A new report claims Google is working on three new hardware projects, including an Android-powered console, smartwatch and—please, no—a Nexus Q replacement. According to sources speaking with the Wall Street Journal, Google expects to ship one of the new devices by fall, though it's unclear which one will be first up on the manufacturing line. With so many others rumored to enter the smartwatch market, our money is going into the wearable tech pile.
Google will be in charge of designing and marketing all three products itself instead of relying on outside help. In the past, the company has typically provided services while third-party manufacturers dream up hardware. Not this time. This is a Google-only venture. Of the three projects being worked on, Google's alleged streaming media device will surely be under the most scrutiny if it does surface in the future, especially following the calamitous Nexus Q disaster of 2012.
WSJ's report claims Google's console initiative is being sparked by a rumor that Apple will add gaming to a future Apple TV model; the company has already added remote control support in iOS 7. Other competition, such as the Ouya, has popped up this year, but Google is reportedly unbothered by that device. Having no pre-existing userbase, Ouya isn't much of a threat to Google's established presence all over the Internet and across the world. But Apple, of course, is a different story.
When one of the projects does hit later this year, it'll coincide with the next version of Android—Key Lime Pie—which the WSJ says is wrapping up development. "Among other things, the software will be better tailored to the lower-cost smartphones prevalent in developing countries with the aim of firming up Android's market-share dominance globally," sources claim. Google's intentions come as Apple reportedly ramps up production on a cheaper iPhone model, which is also being specifically aimed at emerging markets. Additionally, KLP will be built with the intention that manufacturers such as Samsung can use it in devices other than smartphones and tablets; the WSJ's sources mention appliances and wearable devices.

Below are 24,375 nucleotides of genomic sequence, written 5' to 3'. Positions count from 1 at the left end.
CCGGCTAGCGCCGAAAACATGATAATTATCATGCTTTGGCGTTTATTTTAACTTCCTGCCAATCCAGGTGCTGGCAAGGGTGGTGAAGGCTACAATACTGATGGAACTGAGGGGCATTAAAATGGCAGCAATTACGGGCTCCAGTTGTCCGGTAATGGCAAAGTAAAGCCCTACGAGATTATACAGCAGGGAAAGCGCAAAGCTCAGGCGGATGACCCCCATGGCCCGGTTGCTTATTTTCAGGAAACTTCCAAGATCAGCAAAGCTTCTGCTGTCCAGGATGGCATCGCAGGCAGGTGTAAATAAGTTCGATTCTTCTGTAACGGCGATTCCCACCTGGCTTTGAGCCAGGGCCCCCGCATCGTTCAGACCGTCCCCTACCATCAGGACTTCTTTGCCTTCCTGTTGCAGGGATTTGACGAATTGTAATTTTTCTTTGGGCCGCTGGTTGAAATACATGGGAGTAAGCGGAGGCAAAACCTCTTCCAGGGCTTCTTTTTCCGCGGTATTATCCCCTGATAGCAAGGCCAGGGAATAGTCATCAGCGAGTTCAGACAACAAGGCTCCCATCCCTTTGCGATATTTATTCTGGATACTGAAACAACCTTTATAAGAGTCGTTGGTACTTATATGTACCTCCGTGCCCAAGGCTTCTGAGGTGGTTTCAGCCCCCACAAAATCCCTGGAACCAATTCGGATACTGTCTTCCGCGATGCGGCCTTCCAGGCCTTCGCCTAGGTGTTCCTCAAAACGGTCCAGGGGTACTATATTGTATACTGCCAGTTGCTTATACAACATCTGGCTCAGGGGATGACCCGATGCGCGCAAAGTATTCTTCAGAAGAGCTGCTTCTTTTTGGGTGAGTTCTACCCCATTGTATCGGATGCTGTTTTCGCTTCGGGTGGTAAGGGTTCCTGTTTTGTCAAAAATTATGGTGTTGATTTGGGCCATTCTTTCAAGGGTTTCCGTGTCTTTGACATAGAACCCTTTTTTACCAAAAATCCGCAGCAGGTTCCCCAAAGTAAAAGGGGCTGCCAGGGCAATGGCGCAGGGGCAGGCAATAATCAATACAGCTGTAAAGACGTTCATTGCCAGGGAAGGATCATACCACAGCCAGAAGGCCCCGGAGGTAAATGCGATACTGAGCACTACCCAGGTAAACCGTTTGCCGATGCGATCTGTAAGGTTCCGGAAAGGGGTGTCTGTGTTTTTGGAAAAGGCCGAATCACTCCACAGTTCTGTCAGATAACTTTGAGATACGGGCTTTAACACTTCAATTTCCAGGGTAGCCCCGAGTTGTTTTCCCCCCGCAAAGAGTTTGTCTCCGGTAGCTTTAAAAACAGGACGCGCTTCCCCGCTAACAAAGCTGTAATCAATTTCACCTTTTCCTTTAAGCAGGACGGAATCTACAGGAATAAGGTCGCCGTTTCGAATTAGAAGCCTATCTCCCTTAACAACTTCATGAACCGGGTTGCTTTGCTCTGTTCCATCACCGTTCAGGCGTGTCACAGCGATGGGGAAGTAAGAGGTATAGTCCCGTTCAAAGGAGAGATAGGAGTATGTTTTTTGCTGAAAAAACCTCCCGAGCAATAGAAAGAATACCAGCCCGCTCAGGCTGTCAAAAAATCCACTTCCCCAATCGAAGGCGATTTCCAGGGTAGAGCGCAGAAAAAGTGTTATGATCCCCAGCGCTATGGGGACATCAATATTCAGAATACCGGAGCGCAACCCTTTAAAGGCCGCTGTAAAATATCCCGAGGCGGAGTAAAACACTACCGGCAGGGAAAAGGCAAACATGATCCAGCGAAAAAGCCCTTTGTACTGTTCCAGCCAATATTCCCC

The three projects are part of Google's attempt to grow Android's presence, which is becoming increasingly popular around the world. Entering new product markets will cater to different consumers, while also keeping other Android fans inside of Google's ecosystem. It'll also put pressure on competing companies—Apple is expected to introduce its own smartwatch later this year.
Perhaps the the most interesting tidbit of WSJ's report is the mention of HP, who is allegedly working on a laptop that will run the next version of Android. An Android laptop would apparently be designed to compete directly with a Windows device; the laptop will be an actual laptop, keyboard and all, and not part of Android tablets that can physically connect to a keyboard. It will also seemingly be separate from Google's chromebook initiative.
Plenty of information to mull over, and exciting times for Android fans. Google is already working to bring its Glass technology to consumers, but the existence of a smartwatch, console and new streaming device is more immediately familiar. The next version of Android is being pegged for a fall release, so we'll see what Google has in store in a few months' time.